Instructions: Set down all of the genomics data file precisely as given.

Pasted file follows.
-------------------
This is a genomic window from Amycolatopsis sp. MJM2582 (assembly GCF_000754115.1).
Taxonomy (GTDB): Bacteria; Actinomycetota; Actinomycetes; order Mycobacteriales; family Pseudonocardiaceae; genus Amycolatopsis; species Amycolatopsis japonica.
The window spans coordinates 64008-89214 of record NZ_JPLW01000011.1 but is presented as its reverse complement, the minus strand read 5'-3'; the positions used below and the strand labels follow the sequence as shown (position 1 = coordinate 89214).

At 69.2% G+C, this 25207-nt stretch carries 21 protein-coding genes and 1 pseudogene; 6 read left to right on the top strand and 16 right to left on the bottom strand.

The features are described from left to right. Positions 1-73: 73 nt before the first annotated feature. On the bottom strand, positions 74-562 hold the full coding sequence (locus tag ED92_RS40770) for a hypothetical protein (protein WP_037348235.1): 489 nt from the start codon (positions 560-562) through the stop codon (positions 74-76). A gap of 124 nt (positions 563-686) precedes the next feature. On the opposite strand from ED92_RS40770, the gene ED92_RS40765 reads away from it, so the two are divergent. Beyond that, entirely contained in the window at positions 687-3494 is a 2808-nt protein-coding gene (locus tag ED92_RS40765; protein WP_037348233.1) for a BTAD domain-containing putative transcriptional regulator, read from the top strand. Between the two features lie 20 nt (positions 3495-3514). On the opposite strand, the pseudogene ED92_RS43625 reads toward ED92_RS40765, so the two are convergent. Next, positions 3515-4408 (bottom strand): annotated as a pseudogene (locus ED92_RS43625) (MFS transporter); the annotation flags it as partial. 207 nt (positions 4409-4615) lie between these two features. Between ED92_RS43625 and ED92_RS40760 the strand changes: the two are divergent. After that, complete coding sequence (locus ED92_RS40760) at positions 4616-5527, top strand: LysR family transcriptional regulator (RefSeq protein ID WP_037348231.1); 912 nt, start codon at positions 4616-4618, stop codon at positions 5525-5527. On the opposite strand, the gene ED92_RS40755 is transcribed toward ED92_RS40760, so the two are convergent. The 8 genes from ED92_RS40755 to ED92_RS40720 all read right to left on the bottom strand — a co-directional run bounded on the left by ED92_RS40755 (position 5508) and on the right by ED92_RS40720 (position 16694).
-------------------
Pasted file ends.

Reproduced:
This is a genomic window from Amycolatopsis sp. MJM2582 (assembly GCF_000754115.1).
Taxonomy (GTDB): Bacteria; Actinomycetota; Actinomycetes; order Mycobacteriales; family Pseudonocardiaceae; genus Amycolatopsis; species Amycolatopsis japonica.
The window spans coordinates 64008-89214 of record NZ_JPLW01000011.1 but is presented as its reverse complement, the minus strand read 5'-3'; the positions used below and the strand labels follow the sequence as shown (position 1 = coordinate 89214).

At 69.2% G+C, this 25207-nt stretch carries 21 protein-coding genes and 1 pseudogene; 6 read left to right on the top strand and 16 right to left on the bottom strand.

The features are described from left to right. Positions 1-73: 73 nt before the first annotated feature. On the bottom strand, positions 74-562 hold the full coding sequence (locus tag ED92_RS40770) for a hypothetical protein (protein WP_037348235.1): 489 nt from the start codon (positions 560-562) through the stop codon (positions 74-76). A gap of 124 nt (positions 563-686) precedes the next feature. On the opposite strand from ED92_RS40770, the gene ED92_RS40765 reads away from it, so the two are divergent. Beyond that, entirely contained in the window at positions 687-3494 is a 2808-nt protein-coding gene (locus tag ED92_RS40765; protein WP_037348233.1) for a BTAD domain-containing putative transcriptional regulator, read from the top strand. Between the two features lie 20 nt (positions 3495-3514). On the opposite strand, the pseudogene ED92_RS43625 reads toward ED92_RS40765, so the two are convergent. Next, positions 3515-4408 (bottom strand): annotated as a pseudogene (locus ED92_RS43625) (MFS transporter); the annotation flags it as partial. 207 nt (positions 4409-4615) lie between these two features. Between ED92_RS43625 and ED92_RS40760 the strand changes: the two are divergent. After that, complete coding sequence (locus ED92_RS40760) at positions 4616-5527, top strand: LysR family transcriptional regulator (RefSeq protein ID WP_037348231.1); 912 nt, start codon at positions 4616-4618, stop codon at positions 5525-5527. On the opposite strand, the gene ED92_RS40755 is transcribed toward ED92_RS40760, so the two are convergent. The 8 genes from ED92_RS40755 to ED92_RS40720 all read right to left on the bottom strand — a co-directional run bounded on the left by ED92_RS40755 (position 5508) and on the right by ED92_RS40720 (position 16694).